Bourgeois Nightmares


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Suburbia, 1870-1930

Robert M. Fogelson

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An eminent urban historian uncovers the long-neglected history of the restrictive covenants that played a pivotal role in shaping America’s suburbs

The quintessential American suburbs, with their gracious single-family homes, large green lawns, and leaf-shaded streets, reflected not only residents’ dreams but nightmares, not only hopes but fears: fear of others, of racial minorities and lowincome groups, fear of themselves, fear of the market, and, above all, fear of change. These fears, and the restrictive covenants that embodied them, are the subject of Robert M. Fogelson’s fascinating new book. As Fogelson reveals, suburban subdividers attempted to cope with the deep-seated fears of unwanted change, especially the encroachment of “undesirable” people and activities, by imposing a wide range of restrictions on the lots. These restrictions ranged from mandating minimum costs and architectural styles for the houses to forbidding the owners to sell or lease their property to any member of a host of racial, ethnic, and religious groups. These restrictions, many of which are still commonly employed, tell us as much about the complexities of American society today as about its complexities a century ago.

Robert M. Fogelson is professor of urban studies and history at the Massachusetts Institute of Technology.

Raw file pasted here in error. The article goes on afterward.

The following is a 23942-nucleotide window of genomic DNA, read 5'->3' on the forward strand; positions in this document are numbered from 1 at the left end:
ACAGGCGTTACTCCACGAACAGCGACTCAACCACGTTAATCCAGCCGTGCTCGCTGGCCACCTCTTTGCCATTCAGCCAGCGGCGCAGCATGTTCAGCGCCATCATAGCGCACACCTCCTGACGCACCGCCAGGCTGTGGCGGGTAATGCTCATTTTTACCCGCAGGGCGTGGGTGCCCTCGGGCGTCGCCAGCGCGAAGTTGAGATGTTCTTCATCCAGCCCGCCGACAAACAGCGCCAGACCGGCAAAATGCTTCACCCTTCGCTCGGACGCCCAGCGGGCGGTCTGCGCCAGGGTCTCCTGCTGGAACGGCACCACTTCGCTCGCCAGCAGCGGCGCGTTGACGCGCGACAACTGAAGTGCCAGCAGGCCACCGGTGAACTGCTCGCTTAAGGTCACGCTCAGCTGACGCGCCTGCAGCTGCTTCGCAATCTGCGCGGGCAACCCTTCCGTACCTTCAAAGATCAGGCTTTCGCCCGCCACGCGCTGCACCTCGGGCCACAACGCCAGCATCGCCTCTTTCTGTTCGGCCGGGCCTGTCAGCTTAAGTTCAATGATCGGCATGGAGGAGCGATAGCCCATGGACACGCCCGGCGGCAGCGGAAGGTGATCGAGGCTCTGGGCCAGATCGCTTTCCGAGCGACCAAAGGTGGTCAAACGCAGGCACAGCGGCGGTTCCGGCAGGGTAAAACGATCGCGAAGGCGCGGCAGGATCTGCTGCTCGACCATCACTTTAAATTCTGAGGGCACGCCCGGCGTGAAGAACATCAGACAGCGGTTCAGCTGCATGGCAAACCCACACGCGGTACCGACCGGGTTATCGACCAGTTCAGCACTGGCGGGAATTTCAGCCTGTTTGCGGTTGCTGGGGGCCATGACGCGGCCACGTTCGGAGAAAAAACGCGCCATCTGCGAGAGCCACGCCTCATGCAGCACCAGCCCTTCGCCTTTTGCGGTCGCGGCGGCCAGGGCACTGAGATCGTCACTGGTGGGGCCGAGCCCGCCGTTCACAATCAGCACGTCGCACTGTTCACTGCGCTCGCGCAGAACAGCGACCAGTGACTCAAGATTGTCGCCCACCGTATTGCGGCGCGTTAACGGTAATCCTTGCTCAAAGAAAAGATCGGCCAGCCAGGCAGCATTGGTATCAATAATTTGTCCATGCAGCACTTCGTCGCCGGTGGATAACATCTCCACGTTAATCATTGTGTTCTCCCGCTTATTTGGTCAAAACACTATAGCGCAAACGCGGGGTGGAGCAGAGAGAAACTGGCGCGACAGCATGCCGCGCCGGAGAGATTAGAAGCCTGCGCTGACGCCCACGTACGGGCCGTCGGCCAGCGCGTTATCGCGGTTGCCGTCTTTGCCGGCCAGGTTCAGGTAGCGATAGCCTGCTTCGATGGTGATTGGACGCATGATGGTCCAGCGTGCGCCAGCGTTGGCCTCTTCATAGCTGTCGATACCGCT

“Based on an amazingly comprehensive review of deed restrictions across the nation, driven by a brilliant analysis of American suburban history and culture, and written in a style that engages the reader as with a good mystery, Bourgeois Nightmares is a landmark study of enormous value to anybody interested in understanding the governance and culture of suburbia.”—Evan C. McKenzie, University of Illinois at Chicago, author of Privatopia: Homeowner Associations and the Rise of Residential Private Government

“Required reading for anyone who wants to understand not just land use but American culture itself, Bourgeois Nightmares explains the emergence of restrictive covenants, a fundamental but relatively unexplored cornerstone of American suburbia. Robert Fogelson deftly connects historical particularities with an insightful and nuanced social analysis.”—Gwendolyn Wright, Columbia University, author of Building the Dream: A Social History of Housing in America